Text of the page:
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Improving large-scale dimensional measurements for manufacturing
In sectors such as the aerospace and automotive industries, large volume components are manufactured, modified, and assembled to create complex products.
Completed EMPIR project Large Volume Metrology Applications (17IND03, LaVA) targeted improved, accurate, traceable measuring systems for operation as Large Volume Metrology (LVM) tools and integration of these tools into a factory coordinate metrology network.
The network and tools were designed and built to be suitable for operation in typical factory environments or for permanent inclusion inside manufacturing systems such as large machine tools, industrial robots, etc., in accordance with ISO Geometrical Product Specification (GPS) standards.
The new tools and technologies offer better accuracy than existing systems, enhanced uncertainty calculation and budgeting, improved compensation methods for air refractive index, and the ability to interface with production and assembly process control, resulting in traceability, efficiency and cost improvements in industries & science facilities relying on LVM.
Achievements from the project include:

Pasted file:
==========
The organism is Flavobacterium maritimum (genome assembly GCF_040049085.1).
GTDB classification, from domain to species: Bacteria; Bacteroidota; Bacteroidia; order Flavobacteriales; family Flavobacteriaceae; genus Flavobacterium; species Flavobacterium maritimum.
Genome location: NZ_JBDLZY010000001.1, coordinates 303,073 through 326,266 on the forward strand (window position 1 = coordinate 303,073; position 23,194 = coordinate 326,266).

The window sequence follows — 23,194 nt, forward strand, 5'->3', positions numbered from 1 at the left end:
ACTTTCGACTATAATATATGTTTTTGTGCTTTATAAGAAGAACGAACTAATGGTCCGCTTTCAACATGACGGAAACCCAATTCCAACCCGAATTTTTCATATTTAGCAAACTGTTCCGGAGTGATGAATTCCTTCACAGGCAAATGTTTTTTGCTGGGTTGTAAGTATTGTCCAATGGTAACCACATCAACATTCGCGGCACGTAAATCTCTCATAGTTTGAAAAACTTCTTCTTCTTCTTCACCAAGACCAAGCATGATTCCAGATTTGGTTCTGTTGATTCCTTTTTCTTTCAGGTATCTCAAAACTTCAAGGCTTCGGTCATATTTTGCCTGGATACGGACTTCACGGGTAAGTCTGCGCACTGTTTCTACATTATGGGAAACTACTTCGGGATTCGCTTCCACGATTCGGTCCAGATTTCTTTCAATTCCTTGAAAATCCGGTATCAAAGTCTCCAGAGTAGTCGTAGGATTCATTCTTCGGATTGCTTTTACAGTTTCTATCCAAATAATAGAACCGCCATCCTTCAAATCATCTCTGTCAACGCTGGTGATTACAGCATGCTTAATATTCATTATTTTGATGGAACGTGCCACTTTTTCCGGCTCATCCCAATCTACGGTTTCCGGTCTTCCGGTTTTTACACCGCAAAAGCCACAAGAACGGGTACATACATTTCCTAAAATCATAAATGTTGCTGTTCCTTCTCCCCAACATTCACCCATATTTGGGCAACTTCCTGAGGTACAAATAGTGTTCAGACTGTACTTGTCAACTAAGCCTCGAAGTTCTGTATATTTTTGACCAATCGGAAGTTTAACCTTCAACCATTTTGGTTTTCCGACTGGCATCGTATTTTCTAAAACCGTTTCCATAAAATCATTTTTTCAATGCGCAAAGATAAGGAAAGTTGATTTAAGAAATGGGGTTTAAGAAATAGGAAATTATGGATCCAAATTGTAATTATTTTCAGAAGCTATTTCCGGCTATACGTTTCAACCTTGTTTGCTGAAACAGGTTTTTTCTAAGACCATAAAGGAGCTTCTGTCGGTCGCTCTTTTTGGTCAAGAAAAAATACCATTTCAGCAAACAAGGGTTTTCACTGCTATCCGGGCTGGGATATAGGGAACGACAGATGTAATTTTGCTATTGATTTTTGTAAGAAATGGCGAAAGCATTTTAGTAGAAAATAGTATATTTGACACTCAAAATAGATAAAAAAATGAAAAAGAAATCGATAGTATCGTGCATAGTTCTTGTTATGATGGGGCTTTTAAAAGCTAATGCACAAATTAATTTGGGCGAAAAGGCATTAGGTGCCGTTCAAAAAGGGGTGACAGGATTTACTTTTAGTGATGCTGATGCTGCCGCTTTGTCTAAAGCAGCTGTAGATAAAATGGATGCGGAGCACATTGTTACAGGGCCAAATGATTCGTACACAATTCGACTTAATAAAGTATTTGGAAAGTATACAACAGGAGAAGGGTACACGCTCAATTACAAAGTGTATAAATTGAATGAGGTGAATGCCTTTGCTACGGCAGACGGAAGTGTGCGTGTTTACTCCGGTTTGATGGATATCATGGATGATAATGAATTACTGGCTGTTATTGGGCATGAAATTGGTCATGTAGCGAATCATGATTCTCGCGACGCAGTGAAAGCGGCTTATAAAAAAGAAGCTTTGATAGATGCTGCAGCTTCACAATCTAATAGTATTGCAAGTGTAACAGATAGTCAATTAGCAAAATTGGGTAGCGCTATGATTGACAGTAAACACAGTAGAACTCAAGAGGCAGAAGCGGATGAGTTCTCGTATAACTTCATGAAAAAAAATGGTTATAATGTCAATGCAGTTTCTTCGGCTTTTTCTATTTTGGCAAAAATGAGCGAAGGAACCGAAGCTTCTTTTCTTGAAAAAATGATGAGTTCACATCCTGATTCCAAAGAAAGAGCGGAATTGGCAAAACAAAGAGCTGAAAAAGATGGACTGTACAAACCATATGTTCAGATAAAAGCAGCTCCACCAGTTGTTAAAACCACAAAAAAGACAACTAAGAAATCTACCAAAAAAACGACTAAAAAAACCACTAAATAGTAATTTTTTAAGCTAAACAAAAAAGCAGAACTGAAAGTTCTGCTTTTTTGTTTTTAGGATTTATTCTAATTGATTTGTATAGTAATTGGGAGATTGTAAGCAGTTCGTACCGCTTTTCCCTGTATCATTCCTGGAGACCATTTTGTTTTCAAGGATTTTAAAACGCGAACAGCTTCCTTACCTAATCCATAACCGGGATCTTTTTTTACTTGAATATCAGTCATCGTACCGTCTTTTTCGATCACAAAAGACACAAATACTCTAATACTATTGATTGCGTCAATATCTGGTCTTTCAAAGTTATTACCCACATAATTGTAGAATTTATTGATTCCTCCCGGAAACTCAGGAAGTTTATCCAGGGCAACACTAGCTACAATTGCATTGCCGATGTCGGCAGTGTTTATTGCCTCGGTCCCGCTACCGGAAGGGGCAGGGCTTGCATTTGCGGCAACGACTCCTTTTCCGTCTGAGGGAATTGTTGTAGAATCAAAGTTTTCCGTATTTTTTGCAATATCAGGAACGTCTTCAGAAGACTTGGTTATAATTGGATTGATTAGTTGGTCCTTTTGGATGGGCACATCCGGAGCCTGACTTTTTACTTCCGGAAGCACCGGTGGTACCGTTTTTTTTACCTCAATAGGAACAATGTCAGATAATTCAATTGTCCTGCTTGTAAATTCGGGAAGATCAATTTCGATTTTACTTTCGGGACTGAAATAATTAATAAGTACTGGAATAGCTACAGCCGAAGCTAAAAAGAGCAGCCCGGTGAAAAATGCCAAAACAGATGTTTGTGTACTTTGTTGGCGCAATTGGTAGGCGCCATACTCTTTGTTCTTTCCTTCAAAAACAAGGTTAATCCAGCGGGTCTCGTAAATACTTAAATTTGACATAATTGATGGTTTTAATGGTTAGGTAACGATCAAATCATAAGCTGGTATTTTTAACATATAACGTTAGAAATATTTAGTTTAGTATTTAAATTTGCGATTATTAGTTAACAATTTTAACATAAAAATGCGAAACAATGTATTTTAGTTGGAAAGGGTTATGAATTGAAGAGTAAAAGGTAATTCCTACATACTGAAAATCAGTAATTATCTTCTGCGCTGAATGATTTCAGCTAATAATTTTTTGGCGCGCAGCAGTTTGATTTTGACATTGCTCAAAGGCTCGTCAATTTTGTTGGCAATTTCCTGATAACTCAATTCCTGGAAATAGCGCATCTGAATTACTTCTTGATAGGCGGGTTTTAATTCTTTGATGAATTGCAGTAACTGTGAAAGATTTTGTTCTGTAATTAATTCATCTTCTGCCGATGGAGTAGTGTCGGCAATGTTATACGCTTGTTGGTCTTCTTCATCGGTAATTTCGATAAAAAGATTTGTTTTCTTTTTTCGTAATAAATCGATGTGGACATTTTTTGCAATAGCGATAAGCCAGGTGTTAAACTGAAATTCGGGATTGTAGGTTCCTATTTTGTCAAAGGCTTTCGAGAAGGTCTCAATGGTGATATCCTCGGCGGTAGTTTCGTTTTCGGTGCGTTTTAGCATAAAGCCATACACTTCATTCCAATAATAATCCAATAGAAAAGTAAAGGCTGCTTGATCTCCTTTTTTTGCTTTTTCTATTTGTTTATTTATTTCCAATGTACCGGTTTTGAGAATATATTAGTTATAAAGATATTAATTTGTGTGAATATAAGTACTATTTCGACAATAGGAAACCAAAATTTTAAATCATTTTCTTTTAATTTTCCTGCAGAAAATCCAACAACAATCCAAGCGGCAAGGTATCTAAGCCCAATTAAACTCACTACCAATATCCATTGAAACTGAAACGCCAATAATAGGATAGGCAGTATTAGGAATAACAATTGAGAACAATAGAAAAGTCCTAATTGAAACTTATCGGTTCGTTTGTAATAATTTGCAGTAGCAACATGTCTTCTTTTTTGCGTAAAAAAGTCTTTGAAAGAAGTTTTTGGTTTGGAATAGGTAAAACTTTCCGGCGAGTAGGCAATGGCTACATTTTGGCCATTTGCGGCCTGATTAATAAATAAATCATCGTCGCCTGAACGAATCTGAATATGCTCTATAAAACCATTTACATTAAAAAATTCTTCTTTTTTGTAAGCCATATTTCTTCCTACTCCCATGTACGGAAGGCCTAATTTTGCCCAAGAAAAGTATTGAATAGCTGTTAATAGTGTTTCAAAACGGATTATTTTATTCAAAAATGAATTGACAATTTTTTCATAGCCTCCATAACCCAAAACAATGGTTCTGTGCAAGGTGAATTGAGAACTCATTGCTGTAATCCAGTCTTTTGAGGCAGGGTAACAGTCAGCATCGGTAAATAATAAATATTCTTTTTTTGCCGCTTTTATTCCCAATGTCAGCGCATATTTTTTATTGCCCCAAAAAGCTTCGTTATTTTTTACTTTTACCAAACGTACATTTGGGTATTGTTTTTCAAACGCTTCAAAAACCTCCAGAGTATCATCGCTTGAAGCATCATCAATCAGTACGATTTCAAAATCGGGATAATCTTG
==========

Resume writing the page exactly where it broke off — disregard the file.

- Unified Device Interface for collecting data from several types of large volume metrology tools is available for manufacturers and researchers. This includes example implementations for three commercial instruments.
- Requests from both the Advanced Manufacturing Research Centre (AMRC) and the Advanced Machinery & Productivity Institute (AMPI) organisations to supply them with commercial copies of the OPTIMUM sensor system developed in the project. AMPI will stimulate and support the rapid growth of the UK’s machinery manufacturing sector as it transitions to highly integrated digital solutions with sophisticated automated and autonomous robotic systems. It will enable invention, realise innovation, and increase the adoption of new machinery and robotics through UK equipment manufacturers.
Additional ongoing interest in OPTIMUM is being shown by the aerospace community.
- The multilateration system developed in the project is being used to provide metrology for a large cable-crane robot in Montpelier in France, owned by a research organisation.
Project Coordinator Andrew Lewis from NPL said
‘Advanced manufacturing systems following concepts such as Industry 4.0 or Factories of the Future can only operate at their best when they have access to accurate, traceable metrology data. For aerospace manufacturing in particular, this means having the ability to measure over ranges of tens of metres, to sub-millimetre uncertainty, to ensure the accuracy of parts and assemblies in situ. Better dimensional metrology, enabled through the outputs of project like LaVA will lead to reduced need for shimming, thereby reducing unwanted weight, leading to better fuel efficiency and reduced emissions’.
The work of this project is continuing in EMPIR project Dynamic applications of large volume metrology in industry of tomorrow environments (20IND02, DynaMITE), which is developing dynamic tools based on modern sensors and techniques suited to aerospace and automotive production.
This EMPIR project is co-funded by the European Union's Horizon 2020 research and innovation programme and the EMPIR Participating States.
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